From the April 2016 issue of HealthCare Business News magazine
N o n - i n v a s i v e therapeutic ultrasound, with its 18 distinct bio-effects on tissue, is now approved or under investigation to treat nearly 60 conditions ranging from neurological disorders to cancers, pain and even hypertension.
Over these past two years, the field has experienced unparalleled progress, and recent research advances have brought us to the tipping point for the technology to transform from research to clinical use. The FDA recently approved two prostate devices, giving patients in the United States access to a therapy that has been available in several other countries for years.
The blood-brain barrier has been opened to deliver chemotherapy directly to the brain and demonstrate the potential of treating other diseases including Alzheimer’s. We are on the cusp of starting the first clinical trials to enhance cancer immunotherapy which could demonstrate a critical role for focused ultrasound in combination with promising immunotherapies to treat advanced cancer.
And the FDA is currently reviewing a focused ultrasound system for noninvasive, precise ablation of the brain to treat essential tremor. Once approved, this would open the door to treating Parkinson’s and other movement disorders, as well as psychiatric disorders and brain tumors. A technology once referred to as “medicine’s best kept secret” is poised to become a major therapeutic tool with the ability to impact the lives of countless individuals.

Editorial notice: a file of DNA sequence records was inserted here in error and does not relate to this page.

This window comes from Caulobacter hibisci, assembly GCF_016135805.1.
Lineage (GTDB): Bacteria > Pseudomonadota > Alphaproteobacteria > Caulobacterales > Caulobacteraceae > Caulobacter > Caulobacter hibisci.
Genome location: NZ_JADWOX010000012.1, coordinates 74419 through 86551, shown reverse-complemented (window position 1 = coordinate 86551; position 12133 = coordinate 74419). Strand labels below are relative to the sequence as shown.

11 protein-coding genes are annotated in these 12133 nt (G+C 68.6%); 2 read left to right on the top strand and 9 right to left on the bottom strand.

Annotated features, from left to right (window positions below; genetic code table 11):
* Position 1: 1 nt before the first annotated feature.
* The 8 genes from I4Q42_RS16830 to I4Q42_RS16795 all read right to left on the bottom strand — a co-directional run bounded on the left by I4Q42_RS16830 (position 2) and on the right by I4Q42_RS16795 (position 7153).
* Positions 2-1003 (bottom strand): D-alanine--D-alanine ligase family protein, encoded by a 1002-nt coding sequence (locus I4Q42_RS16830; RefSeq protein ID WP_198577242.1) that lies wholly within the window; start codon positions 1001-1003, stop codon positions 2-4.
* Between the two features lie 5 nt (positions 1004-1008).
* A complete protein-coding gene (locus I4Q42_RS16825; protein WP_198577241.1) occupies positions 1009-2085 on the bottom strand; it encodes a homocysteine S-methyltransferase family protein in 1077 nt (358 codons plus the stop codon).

Expanding patient access and growing the U.S. market (for prostate)
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Focused ultrasound has been used worldwide to treat more than 50,000 men with prostate cancer over the past 20 to 25 years. Yet despite approvals in Europe and elsewhere, men in the United States have had to travel overseas to access this less invasive and non-ionizing treatment. But men who want to avoid surgery and radiation now have a new option — the FDA recently approved two focused ultrasound systems (Sonablate from Sonacare and Ablatherm from EDAP) for prostate tissue ablation.
This is great news for patients who desire treatment that is less invasive and may offer fewer complications and quicker recovery than traditional methods. FDA approval of two new prostate systems is a huge step forward for the field in the U.S. Because of the potential for fewer complications and side effects, many prostate patients will pay out-of-pocket for focused ultrasound treatment. This helps to build momentum for clinical use as well as eventual widespread reimbursement and commercial success. Knowing that patient demand will be robust, urologists are investing in the technology — more than 10 practices have acquired Sonacare or EDAP’s systems in the past few months since FDA approval.